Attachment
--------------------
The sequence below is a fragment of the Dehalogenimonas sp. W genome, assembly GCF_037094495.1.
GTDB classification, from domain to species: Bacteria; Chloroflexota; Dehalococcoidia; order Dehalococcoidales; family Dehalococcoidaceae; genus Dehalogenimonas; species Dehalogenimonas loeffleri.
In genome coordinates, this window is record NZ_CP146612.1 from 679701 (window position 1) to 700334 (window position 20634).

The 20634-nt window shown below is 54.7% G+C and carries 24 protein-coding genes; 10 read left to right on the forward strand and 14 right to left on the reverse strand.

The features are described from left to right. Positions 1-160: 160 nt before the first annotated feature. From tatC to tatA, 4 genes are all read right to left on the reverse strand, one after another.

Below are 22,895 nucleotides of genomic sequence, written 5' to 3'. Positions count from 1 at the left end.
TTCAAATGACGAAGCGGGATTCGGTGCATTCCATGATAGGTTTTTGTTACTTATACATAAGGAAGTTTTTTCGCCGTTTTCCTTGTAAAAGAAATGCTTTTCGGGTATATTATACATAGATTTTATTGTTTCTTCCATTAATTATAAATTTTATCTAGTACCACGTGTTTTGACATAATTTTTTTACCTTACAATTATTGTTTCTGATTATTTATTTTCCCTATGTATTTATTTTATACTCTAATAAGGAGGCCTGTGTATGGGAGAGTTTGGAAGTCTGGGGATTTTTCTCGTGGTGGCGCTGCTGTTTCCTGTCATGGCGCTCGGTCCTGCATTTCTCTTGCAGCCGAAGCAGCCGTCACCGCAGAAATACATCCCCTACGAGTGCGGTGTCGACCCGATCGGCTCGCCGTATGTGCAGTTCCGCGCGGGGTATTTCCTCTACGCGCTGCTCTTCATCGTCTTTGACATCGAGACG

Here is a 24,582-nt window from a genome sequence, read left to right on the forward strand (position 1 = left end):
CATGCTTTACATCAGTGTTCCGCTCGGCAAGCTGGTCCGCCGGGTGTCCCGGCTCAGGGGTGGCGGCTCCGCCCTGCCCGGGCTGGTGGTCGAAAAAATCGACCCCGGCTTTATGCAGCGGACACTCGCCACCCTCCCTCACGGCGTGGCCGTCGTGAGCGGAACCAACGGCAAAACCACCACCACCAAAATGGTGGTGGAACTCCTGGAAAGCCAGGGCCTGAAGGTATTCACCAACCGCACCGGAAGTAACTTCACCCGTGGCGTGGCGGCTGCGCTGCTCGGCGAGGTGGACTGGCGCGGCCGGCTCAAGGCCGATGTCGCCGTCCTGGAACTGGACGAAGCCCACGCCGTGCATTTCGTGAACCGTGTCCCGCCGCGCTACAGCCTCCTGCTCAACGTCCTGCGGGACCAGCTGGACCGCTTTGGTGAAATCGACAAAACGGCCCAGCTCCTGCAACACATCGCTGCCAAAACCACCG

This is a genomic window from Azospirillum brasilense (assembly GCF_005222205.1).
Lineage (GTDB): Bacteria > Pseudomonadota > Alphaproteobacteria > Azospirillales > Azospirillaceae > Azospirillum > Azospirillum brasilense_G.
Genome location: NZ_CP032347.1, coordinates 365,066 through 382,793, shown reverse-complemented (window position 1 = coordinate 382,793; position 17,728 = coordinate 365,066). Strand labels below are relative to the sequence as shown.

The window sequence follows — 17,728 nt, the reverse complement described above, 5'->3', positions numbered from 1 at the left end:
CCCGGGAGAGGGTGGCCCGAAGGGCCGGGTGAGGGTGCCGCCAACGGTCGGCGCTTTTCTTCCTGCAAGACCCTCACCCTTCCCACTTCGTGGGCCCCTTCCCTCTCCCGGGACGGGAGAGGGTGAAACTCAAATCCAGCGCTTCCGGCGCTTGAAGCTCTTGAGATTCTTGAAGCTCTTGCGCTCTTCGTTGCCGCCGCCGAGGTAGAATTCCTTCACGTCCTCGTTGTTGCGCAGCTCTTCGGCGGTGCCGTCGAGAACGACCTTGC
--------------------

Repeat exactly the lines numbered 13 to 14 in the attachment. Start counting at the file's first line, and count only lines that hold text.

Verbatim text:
The window sequence follows — 17,728 nt, the reverse complement described above, 5'->3', positions numbered from 1 at the left end:
CCCGGGAGAGGGTGGCCCGAAGGGCCGGGTGAGGGTGCCGCCAACGGTCGGCGCTTTTCTTCCTGCAAGACCCTCACCCTTCCCACTTCGTGGGCCCCTTCCCTCTCCCGGGACGGGAGAGGGTGAAACTCAAATCCAGCGCTTCCGGCGCTTGAAGCTCTTGAGATTCTTGAAGCTCTTGCGCTCTTCGTTGCCGCCGCCGAGGTAGAATTCCTTCACGTCCTCGTTGTTGCGCAGCTCTTCGGCGGTGCCGTCGAGAACGACCTTGC